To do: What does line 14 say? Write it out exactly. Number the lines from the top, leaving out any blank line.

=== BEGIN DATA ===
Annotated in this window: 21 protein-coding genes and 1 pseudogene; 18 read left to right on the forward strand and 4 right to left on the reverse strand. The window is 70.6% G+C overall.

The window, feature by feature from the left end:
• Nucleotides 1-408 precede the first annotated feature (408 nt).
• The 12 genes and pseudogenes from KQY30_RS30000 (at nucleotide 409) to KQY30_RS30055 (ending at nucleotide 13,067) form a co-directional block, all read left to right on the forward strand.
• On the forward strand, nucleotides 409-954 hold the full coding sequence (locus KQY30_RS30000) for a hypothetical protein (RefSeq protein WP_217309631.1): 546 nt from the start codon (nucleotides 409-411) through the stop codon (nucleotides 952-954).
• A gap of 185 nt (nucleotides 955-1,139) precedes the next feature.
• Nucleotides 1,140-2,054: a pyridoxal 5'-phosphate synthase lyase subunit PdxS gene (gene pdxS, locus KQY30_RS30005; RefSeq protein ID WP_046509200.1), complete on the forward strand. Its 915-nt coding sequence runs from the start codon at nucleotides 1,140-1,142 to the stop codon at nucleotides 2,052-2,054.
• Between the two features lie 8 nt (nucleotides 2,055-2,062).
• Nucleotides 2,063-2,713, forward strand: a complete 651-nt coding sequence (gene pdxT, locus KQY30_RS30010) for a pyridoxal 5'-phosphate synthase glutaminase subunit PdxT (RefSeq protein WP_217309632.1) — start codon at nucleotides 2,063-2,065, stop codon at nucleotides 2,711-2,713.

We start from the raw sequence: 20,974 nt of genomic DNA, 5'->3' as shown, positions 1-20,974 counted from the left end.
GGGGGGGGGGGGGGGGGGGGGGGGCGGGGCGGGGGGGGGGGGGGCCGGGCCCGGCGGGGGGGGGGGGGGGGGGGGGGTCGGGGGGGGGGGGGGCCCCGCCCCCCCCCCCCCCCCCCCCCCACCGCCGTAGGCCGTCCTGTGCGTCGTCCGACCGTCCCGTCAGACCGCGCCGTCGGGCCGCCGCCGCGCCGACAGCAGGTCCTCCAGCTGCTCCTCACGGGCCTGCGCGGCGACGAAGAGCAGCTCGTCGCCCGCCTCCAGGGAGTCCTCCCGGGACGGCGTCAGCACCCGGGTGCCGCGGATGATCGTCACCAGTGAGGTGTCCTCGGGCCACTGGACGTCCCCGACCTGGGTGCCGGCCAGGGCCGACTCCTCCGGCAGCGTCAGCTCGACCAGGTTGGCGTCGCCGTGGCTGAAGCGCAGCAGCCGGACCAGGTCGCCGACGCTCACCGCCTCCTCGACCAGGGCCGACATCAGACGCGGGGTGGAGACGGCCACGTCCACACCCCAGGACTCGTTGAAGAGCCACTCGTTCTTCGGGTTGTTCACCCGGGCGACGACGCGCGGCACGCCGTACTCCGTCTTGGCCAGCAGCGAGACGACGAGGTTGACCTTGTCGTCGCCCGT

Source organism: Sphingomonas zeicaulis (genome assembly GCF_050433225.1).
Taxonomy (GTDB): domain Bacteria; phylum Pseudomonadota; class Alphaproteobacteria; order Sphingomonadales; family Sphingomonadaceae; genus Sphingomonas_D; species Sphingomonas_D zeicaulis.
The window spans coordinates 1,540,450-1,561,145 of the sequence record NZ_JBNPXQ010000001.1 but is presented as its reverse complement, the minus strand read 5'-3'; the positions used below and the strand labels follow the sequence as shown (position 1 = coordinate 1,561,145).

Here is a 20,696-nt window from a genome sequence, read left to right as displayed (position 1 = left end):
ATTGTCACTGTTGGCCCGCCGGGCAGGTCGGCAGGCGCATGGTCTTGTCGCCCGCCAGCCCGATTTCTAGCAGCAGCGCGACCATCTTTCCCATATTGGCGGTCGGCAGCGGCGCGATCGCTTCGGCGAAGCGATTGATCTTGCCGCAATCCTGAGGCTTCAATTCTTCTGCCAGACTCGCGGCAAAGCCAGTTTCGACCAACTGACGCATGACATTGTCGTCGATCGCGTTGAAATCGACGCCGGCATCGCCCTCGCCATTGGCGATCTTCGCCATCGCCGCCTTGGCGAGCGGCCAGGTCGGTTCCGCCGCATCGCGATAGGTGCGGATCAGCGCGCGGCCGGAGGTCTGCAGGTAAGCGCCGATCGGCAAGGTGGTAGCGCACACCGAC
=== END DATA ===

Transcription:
The window spans coordinates 1,540,450-1,561,145 of the sequence record NZ_JBNPXQ010000001.1 but is presented as its reverse complement, the minus strand read 5'-3'; the positions used below and the strand labels follow the sequence as shown (position 1 = coordinate 1,561,145).